Do you also love their gentle and amazing scent?
15 years ago, we planted over 100 trees in the garden…
This morning, we cut a few big Frangipani (Plumeria) tree branches which were getting too close to the electricity wires.
So now, we have a lot of Frangipani flowers to extract this amazing scent.
I also put some unopened buds in a big vase to bring their scent in the living room which now smells enchanting!
We will of course replant the stems naaa…
We have mainly the white flowers called the Hawaiian variety with the rounded leaves.
But we also have many other colours which are the Thai varieties with the pointed leaves : yellow only, yellow and pink, pink and red, and deep red Frangipani flowering trees.
Each have their own particular scents.
We planted our Frangipani trees mainly on the South and South-West sides because the Wind blows more from those directions to carry these scents to our house!!!
Little-Known Facts about the Frangipani
-In Caribbean cultures the leaves are used as poultices (a healing wrap) for bruises and ulcers and the latex is used as a liniment for rheumatism.
– In Vietnam the Frangipani is used for its healing qualities:
The white flowers are used in traditional medicine to cure high blood pressure, haemophilia, cough, dysentery and fever.
The bark, mashed in alcohol, prevents skin inflammation, it is also used to treat indigestion and high blood pressure.
The roots have purgative effects on animals.
The milk-like sap serves as a balm for skin diseases.
-Many Hawaiian leis are made from frangipani (Plumeria) flowers.
-The colorful caterpillar of Pseudosphinx tetrio feeds only on the leaves of Plumeria rubra.
– Cole Porter’s song “A Stroll on the Plaza Sant’ Ana” (from the musical Panama Hattie, 1940) mentions Plumeria.
Frangipanis are good hosts for dendrobium orchids.
– The Frangipani is the national tree of Laos, where it is called dok jampa and regarded as a sacred tree. Every Buddhist temple in that country has them planted in their courtyards. Many of the trees are hundreds of years old and are spectacular, huge, gnarled giants.
– The frangipani is the flower of the city of Palermo in Sicily, Italy.
– The frangipani is the national flower of Nicaragua and it features on some of their bank notes.
– Frangipanis won’t burn except in extreme (over 500 degrees) temperatures.
According to Cunningham’s Encyclopedia of Magical Herbs (by Scott Cunningham; Llewellyn Publications, 1984) the frangipani (plumeria) is associated with the feminine, ruled by Venus.
Its element is water, its deity is Buddha, its power is love and its magical uses are in love spells.
The frangipani is also associated with love in feng shui.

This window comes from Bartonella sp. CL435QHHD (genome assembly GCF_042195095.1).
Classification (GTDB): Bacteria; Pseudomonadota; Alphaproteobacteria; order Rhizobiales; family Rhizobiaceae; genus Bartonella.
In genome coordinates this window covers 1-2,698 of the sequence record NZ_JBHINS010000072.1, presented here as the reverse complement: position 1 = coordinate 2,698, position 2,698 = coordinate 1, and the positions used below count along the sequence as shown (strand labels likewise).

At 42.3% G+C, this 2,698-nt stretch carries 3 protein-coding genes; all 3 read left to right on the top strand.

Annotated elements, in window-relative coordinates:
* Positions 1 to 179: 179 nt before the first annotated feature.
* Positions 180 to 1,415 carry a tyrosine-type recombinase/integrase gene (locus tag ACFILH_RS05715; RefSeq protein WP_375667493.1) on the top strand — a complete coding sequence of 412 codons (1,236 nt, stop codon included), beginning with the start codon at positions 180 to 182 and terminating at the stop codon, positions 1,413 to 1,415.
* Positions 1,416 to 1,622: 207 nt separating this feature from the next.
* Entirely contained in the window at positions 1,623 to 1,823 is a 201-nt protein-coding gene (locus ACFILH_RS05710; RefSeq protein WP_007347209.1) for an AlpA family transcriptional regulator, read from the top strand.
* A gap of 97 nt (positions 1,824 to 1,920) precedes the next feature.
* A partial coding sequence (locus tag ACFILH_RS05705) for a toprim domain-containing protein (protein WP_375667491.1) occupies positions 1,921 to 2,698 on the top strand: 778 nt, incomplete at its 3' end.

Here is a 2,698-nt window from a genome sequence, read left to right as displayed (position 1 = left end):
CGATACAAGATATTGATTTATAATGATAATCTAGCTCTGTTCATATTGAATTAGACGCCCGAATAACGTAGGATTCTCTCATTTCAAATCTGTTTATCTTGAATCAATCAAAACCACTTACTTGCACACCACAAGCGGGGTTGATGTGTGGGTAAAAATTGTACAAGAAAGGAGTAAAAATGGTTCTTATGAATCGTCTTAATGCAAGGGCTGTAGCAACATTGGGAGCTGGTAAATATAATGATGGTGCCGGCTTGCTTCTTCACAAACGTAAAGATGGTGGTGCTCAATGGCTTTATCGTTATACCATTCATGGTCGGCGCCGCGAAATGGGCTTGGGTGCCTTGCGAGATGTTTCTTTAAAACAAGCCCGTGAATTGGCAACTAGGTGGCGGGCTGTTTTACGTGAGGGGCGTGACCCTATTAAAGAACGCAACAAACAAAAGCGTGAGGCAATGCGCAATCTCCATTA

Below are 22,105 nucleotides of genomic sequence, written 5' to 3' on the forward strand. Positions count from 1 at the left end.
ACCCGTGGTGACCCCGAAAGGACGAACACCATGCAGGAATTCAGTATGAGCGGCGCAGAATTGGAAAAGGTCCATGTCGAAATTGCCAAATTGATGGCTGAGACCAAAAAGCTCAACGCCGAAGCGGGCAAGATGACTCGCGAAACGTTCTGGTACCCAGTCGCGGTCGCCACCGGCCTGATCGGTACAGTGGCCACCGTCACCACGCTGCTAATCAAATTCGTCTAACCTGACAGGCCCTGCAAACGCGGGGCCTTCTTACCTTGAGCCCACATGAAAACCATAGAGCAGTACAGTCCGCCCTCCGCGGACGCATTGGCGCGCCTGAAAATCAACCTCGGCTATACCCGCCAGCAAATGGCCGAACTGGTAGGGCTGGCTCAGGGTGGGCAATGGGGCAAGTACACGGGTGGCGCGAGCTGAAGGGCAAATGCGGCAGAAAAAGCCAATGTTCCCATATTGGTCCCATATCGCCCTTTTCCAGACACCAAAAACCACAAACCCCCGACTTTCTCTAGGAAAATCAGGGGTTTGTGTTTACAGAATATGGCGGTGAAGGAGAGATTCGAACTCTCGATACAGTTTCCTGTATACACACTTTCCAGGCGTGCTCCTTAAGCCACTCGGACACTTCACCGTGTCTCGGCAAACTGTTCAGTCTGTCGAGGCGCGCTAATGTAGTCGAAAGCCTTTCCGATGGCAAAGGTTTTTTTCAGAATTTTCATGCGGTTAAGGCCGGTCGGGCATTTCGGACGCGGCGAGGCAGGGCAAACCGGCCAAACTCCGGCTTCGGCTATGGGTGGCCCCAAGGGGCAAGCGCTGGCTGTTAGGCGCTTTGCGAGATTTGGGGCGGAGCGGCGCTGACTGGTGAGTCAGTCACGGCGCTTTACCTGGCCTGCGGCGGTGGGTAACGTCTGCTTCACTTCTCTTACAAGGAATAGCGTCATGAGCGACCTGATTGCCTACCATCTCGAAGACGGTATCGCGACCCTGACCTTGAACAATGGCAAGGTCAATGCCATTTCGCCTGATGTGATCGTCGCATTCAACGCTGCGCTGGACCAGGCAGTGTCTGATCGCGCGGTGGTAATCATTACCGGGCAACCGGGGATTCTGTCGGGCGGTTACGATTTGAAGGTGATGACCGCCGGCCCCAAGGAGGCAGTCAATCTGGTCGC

– In modern Polynesian culture, the frangipani can be worn by women to indicate their relationship status – over the right ear if seeking a relationship, and over the left if taken.
– In India the frangipani is a symbol of immortality because of its ability to produce leaves and flowers even after it has been lifted out of the soil. It is often planted near temples and graveyards, where the fresh flowers fall daily upon the tombs.
Frangipani Myths and Legends
– Frangipani trees were once considered taboo in Thai homes because of superstitious associations with the plant’s Thai name, lantom, which is similar to ratom, the Thai word for sorrow. As a result, frangipanis were thought to bring unhappiness.
Today, however, the blossoms are called LILLAWADI and presented as fragrant offerings to Buddha. Thai people wear them on special festival days like Songkran (Thai New Year).
– According to Vietnamese myth, ghosts live in trees with white and fragrant flowers including the frangipani. In Vietnam and China the colour white is associated with death and funerals.
– In Hindu culture, the flower means loyalty. Hindu women put a flower in their hair on their wedding days to show their loyalty to their husbands.
– the Aztecs used a decoction of frangipani flowers and other plant materials mixed with certain internal organs of predatory animals (with a reputation for cunning, strength and bravery) as a powerful potion against fear, lethargy and faintheartedness.
– “Warming” oils — such as those from Plumeria, sandalwood, lotus flower, frankincense, cinnamon and basil — are said to have a calming influence on those suffering from fear, anxiety, insomnia or tremors, according to the principles of Ayurveda, a 5,000-year-old Indian holistic science that seeks to balance mind, body and spirit.
– A popular legend among sailors shipping overseas from Hawaii during WWII was to toss a lei into the waters as the ship passed Diamond Head. If the lei floated ashore, the sailor would return. If it floated toward the ship, he wouldn’t.
In the language of flowers, Frangipani (Plumeria) are said to stand for love long in absence, as for a sailor long at sea.
Frangipani (Plumeria) is very rare in China, and even more precious than orchids. So, when a person gives frangipani flowers to a sweetheart, it is the closest thing to saying you’re special, I love you in a culture where expression of personal feelings is frowned upon.
– According to Mexican (Lakandon) myth the gods were born from Frangipani (Plumeria) flowers.
You will find the most beautiful picture of our Frangipani Allee on our website
LOSiam - Laboratoire Olfactif du Siam
LOSiam – Laboratoire Olfactif du Siam